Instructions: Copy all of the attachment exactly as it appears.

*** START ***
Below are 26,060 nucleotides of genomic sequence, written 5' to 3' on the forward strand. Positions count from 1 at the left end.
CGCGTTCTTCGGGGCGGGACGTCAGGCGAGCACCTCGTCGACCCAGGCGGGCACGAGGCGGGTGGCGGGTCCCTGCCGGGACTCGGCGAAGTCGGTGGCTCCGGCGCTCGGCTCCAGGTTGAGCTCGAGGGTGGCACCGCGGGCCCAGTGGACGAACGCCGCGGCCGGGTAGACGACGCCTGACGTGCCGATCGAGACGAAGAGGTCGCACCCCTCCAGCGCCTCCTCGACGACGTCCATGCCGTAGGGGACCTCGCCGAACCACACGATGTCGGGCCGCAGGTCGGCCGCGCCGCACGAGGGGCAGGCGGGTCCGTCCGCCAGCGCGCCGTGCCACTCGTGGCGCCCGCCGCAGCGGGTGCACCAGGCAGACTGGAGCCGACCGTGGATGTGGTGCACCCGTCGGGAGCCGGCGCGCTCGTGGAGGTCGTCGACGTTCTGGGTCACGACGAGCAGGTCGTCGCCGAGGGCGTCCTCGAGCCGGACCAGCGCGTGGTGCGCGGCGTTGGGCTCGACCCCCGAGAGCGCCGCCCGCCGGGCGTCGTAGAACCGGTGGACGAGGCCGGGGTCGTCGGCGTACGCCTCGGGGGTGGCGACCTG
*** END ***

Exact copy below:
Below are 26,060 nucleotides of genomic sequence, written 5' to 3' on the forward strand. Positions count from 1 at the left end.
CGCGTTCTTCGGGGCGGGACGTCAGGCGAGCACCTCGTCGACCCAGGCGGGCACGAGGCGGGTGGCGGGTCCCTGCCGGGACTCGGCGAAGTCGGTGGCTCCGGCGCTCGGCTCCAGGTTGAGCTCGAGGGTGGCACCGCGGGCCCAGTGGACGAACGCCGCGGCCGGGTAGACGACGCCTGACGTGCCGATCGAGACGAAGAGGTCGCACCCCTCCAGCGCCTCCTCGACGACGTCCATGCCGTAGGGGACCTCGCCGAACCACACGATGTCGGGCCGCAGGTCGGCCGCGCCGCACGAGGGGCAGGCGGGTCCGTCCGCCAGCGCGCCGTGCCACTCGTGGCGCCCGCCGCAGCGGGTGCACCAGGCAGACTGGAGCCGACCGTGGATGTGGTGCACCCGTCGGGAGCCGGCGCGCTCGTGGAGGTCGTCGACGTTCTGGGTCACGACGAGCAGGTCGTCGCCGAGGGCGTCCTCGAGCCGGACCAGCGCGTGGTGCGCGGCGTTGGGCTCGACCCCCGAGAGCGCCGCCCGCCGGGCGTCGTAGAACCGGTGGACGAGGCCGGGGTCGTCGGCGTACGCCTCGGGGGTGGCGACCTG